Now a solid ten years removed from its 1961 debut of the New Class series, the BMW of 1971 had come a long way commercially, financially, and technologically. Each new year following the 1962 production of the 1500 sedan saw improvements and aesthetic changes as subsequent iterations were released to the buying public. Engine power, driving performance, occupant comfort, and stylistic body changes had essentially stretched the New Class concept to its very limits and in every way conceivable (or practically achievable). By 1968, this penchant for improvement resulted in a complete recasting of the mold, and the resulting coup was a marvel. The 1971 BMW E9 was produced during yet another period of transition, as BMW was milking as much from the E9 model as possible while phasing it out in favor of its successor the 3.0 CS (which began production in 1971). But the 2.8-liter E9 still had some life left in it, even if its unit production numbered in the hundreds, as opposed to the thousands which had been manufactured in 1969 and 1970, respectively.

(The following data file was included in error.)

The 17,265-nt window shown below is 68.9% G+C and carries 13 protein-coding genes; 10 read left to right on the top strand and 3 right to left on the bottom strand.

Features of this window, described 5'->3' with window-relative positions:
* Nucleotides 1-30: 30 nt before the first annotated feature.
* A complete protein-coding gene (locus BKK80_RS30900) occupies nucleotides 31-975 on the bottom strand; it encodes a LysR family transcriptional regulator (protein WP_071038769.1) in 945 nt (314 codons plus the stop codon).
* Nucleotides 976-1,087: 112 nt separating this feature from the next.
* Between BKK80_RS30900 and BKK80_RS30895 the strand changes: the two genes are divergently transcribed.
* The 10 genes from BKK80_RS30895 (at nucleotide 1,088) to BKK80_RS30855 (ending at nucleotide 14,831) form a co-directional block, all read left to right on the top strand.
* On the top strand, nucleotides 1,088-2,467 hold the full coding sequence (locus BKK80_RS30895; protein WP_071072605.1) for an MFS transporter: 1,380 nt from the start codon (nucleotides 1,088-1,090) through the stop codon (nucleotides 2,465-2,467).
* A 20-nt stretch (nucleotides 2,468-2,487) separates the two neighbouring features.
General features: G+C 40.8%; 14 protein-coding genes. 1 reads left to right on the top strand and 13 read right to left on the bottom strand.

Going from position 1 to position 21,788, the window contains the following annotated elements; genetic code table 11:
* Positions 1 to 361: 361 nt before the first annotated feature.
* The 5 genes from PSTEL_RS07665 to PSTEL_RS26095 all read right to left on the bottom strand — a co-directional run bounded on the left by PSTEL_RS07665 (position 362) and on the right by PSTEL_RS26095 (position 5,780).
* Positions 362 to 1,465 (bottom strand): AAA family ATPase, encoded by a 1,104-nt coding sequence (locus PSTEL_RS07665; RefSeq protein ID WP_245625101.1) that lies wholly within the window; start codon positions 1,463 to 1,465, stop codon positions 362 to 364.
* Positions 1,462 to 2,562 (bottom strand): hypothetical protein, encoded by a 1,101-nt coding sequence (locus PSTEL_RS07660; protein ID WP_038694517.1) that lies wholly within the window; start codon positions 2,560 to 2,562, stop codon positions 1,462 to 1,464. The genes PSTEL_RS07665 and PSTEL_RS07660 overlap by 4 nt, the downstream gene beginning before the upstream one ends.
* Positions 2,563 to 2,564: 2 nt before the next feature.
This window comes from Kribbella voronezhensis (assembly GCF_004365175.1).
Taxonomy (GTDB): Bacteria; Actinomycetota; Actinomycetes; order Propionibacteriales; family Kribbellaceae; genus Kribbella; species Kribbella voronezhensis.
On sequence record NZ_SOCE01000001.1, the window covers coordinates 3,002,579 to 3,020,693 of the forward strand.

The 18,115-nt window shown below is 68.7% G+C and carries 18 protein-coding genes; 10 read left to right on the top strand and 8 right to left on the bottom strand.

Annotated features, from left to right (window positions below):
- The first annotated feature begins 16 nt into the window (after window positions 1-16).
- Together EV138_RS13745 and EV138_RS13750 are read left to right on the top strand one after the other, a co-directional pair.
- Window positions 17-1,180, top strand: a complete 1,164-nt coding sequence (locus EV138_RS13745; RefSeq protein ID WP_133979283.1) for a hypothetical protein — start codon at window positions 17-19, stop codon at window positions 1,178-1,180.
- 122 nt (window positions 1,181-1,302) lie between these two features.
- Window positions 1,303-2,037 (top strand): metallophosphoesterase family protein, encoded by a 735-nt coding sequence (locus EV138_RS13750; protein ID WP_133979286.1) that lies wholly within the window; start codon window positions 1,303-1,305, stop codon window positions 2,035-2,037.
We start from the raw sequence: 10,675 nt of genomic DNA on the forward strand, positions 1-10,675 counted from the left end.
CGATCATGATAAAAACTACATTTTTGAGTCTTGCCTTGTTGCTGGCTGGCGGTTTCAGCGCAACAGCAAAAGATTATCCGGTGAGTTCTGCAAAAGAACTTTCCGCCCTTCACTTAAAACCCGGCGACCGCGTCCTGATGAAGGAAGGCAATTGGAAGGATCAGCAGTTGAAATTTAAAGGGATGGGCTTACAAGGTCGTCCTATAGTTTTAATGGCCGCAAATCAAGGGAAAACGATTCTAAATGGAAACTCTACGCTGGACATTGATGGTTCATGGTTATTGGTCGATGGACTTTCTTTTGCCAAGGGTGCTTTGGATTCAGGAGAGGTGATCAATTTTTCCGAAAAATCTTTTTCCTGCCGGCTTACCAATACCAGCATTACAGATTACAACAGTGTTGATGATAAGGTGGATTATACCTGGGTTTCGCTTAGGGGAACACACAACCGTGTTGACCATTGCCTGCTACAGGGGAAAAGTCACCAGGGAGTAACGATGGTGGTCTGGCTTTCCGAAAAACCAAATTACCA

At work under the hood of the 1971 BMW E9 was the game-changing 2.8-liter (2788 cc/ 170.1 cu in) M30 SOHC motor, a hearty straight-6 that produced a paramount 170 horsepower. That aspect was, in and of itself, enough to completely reinvigorate the publics interest in BMW, an interest that had scarcely waned in the first place. But more generally speaking, the 1971 BMW E9 spoke to BMWs overarching strategy of combining class, strength, handling, and style. Balancing any two of those elements is difficult in its own right. The fact that BMW achieved harmony between all four suggests a manufacturer very much deserving of its reputation. And that reputation persists in the present, which explains ongoing buyer interest in cars nearly fifty years of age.
Looking to purchase a classic BMW?
The Beverly Hills Car Club is a trusted partner and resource in the classic car buying/selling space. Wise collectors and novice buyers alike stand to benefit to varying degrees from collaborating in their car sourcing with a first-rate dealership. Beverly Hills Car Club is just such a first-rate dealership. Head down to the club with your questions and make a few new car-nut friends while there. You are certain to learn a great deal when in the company classic car experts, so give them a try. Theyll earn your business in high style.
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